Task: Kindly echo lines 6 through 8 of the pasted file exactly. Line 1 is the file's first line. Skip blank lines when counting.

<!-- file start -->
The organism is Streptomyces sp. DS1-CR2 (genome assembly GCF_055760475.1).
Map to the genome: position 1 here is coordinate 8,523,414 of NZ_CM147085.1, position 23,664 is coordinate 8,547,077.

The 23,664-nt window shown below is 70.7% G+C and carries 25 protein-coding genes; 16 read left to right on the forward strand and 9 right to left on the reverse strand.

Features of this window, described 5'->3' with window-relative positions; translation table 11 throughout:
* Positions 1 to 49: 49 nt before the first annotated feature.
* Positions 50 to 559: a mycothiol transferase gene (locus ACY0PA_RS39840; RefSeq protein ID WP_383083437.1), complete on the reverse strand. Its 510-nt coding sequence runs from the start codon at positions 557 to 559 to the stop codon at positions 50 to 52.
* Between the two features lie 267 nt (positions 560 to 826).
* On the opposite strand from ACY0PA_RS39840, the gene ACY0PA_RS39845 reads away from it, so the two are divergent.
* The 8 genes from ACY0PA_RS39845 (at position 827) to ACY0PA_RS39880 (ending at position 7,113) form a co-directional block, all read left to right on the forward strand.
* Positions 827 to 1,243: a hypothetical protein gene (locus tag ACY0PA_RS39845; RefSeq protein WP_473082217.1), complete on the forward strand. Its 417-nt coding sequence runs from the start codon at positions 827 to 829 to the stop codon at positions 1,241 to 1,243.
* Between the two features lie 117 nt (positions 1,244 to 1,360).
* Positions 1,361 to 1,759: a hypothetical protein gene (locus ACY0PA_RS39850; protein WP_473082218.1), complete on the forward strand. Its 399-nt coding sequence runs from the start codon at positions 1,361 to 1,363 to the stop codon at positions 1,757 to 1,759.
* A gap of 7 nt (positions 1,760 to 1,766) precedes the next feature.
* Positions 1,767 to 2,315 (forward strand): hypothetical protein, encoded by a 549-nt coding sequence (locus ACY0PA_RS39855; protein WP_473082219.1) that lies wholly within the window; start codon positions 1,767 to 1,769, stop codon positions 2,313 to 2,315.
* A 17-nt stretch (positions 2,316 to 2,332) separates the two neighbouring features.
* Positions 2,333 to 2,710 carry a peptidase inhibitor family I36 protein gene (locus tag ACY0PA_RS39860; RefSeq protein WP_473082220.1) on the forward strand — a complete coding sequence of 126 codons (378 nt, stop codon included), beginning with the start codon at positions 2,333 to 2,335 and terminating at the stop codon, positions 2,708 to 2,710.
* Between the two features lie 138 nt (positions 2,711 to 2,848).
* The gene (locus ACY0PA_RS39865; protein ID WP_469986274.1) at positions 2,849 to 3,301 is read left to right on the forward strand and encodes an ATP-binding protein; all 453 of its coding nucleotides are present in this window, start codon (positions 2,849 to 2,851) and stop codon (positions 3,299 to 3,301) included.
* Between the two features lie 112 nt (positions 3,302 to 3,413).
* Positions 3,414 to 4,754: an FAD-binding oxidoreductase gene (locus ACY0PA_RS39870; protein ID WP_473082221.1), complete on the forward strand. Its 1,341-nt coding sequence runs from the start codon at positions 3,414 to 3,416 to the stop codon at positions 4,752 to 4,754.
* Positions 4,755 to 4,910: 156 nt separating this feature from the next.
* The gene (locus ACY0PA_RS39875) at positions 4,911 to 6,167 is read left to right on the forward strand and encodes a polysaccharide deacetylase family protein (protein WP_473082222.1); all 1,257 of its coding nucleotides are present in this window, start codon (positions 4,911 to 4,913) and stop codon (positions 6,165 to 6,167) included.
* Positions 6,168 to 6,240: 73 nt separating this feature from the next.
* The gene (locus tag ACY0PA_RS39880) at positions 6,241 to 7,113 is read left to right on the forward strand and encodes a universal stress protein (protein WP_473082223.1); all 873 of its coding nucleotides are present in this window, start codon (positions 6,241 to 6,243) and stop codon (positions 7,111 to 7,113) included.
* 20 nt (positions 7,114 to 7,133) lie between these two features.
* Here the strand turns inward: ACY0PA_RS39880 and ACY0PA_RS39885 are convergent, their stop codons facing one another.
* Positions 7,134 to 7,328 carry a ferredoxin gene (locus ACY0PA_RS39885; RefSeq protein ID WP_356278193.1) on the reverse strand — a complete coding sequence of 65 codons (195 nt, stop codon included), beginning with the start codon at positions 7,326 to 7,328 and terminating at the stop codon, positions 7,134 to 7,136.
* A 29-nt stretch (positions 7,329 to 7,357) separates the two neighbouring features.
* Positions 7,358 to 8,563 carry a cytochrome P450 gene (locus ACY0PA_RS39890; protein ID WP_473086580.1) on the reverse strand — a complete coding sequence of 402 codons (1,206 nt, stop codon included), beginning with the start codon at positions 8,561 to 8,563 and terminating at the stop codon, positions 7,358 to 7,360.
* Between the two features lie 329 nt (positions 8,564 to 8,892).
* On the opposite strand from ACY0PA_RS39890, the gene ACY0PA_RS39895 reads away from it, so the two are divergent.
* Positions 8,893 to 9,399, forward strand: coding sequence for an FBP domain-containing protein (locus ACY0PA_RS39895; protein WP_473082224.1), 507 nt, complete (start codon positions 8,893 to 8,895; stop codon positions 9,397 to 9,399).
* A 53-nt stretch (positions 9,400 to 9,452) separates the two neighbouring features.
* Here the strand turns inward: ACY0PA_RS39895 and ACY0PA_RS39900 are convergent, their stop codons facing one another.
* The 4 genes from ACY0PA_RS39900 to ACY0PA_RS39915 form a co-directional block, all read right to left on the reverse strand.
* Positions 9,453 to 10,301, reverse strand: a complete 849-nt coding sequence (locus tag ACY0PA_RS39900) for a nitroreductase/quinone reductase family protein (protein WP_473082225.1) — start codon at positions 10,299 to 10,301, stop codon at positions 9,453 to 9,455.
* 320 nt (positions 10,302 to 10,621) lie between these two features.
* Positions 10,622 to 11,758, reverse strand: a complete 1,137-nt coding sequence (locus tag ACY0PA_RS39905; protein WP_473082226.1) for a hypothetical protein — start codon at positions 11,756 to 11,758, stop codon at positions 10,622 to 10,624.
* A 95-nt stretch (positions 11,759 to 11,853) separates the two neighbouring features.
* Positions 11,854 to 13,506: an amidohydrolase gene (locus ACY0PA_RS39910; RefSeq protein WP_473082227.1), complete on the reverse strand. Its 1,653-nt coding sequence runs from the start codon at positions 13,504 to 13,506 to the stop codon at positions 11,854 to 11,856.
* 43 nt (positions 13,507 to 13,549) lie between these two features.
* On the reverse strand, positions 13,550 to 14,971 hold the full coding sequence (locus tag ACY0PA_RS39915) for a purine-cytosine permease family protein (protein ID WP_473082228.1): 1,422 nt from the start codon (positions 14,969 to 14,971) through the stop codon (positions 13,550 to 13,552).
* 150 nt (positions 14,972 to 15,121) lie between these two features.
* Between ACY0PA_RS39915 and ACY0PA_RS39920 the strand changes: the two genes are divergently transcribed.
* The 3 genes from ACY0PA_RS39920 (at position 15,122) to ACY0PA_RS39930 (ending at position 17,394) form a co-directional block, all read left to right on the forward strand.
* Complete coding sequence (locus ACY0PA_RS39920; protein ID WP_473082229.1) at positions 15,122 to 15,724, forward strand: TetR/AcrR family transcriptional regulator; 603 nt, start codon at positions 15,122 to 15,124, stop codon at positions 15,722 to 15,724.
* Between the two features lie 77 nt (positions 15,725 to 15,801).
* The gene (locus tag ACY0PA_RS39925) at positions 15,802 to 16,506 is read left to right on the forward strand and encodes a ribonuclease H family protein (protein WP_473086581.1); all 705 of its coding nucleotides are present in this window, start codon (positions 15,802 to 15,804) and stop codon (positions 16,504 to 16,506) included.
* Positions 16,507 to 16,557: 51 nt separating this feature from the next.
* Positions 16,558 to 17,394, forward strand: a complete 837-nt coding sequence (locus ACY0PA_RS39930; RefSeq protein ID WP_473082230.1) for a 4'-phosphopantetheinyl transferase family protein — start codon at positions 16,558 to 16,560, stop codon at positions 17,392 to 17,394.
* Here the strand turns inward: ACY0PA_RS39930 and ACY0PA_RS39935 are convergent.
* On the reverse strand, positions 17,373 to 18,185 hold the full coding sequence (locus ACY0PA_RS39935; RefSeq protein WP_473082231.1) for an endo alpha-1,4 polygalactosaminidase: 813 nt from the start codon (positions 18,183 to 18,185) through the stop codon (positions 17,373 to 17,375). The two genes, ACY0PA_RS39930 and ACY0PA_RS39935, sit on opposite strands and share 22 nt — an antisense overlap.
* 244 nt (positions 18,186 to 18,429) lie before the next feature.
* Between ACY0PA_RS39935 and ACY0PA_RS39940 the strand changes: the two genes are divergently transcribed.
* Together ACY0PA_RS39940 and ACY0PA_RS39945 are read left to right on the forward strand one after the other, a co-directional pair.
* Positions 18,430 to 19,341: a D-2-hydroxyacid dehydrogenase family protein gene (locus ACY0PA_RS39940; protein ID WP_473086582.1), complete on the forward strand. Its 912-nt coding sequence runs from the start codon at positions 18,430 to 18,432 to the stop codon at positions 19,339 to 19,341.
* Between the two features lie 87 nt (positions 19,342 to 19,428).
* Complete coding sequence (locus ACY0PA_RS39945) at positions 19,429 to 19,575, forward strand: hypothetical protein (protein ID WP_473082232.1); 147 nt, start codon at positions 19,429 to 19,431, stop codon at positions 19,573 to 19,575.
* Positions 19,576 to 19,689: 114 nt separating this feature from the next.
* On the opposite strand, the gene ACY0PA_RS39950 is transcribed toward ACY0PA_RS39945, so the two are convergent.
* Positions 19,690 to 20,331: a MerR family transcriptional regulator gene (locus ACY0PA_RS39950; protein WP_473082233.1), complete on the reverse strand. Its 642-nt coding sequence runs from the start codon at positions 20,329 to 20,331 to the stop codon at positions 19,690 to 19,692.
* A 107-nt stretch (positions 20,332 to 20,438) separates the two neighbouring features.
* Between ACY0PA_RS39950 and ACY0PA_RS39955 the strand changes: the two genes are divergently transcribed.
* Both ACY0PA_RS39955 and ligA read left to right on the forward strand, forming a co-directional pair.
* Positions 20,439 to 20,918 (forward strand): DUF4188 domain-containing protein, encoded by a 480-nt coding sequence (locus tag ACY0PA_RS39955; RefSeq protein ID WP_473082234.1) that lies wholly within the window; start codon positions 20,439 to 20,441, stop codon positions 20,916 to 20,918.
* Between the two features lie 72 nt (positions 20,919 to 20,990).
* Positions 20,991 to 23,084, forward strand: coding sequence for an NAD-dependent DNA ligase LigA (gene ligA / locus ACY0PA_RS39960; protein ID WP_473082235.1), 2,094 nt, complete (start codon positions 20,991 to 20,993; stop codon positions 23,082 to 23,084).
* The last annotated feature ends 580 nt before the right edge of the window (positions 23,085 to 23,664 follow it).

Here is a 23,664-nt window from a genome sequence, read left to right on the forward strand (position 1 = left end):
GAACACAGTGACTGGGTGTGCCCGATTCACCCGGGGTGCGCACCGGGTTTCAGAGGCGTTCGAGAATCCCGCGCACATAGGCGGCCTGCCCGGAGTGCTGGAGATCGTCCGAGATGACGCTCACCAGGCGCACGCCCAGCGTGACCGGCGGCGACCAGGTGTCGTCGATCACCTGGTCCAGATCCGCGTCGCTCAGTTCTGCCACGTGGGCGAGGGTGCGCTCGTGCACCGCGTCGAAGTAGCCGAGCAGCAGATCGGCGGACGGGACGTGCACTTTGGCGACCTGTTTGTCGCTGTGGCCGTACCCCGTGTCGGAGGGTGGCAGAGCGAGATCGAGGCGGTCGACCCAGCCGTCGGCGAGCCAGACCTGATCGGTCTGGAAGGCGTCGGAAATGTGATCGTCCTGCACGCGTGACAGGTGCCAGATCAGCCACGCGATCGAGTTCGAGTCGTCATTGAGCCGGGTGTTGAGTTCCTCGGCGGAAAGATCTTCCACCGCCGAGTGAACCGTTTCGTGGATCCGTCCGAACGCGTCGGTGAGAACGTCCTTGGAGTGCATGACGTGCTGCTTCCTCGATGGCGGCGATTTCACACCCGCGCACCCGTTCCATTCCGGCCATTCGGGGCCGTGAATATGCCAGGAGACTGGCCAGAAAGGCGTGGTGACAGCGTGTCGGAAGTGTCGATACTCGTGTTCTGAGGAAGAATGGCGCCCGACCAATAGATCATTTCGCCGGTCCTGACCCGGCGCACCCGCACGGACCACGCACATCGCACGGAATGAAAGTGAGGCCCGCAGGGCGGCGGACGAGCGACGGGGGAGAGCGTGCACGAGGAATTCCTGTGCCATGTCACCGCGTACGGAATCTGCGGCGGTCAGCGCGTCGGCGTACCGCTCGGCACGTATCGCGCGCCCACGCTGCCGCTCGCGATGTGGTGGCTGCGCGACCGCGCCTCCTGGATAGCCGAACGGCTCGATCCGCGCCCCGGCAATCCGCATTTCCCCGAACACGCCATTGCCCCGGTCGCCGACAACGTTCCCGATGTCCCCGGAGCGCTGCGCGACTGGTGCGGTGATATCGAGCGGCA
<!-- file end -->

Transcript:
* Positions 50 to 559: a mycothiol transferase gene (locus ACY0PA_RS39840; RefSeq protein ID WP_383083437.1), complete on the reverse strand. Its 510-nt coding sequence runs from the start codon at positions 557 to 559 to the stop codon at positions 50 to 52.
* Between the two features lie 267 nt (positions 560 to 826).
* On the opposite strand from ACY0PA_RS39840, the gene ACY0PA_RS39845 reads away from it, so the two are divergent.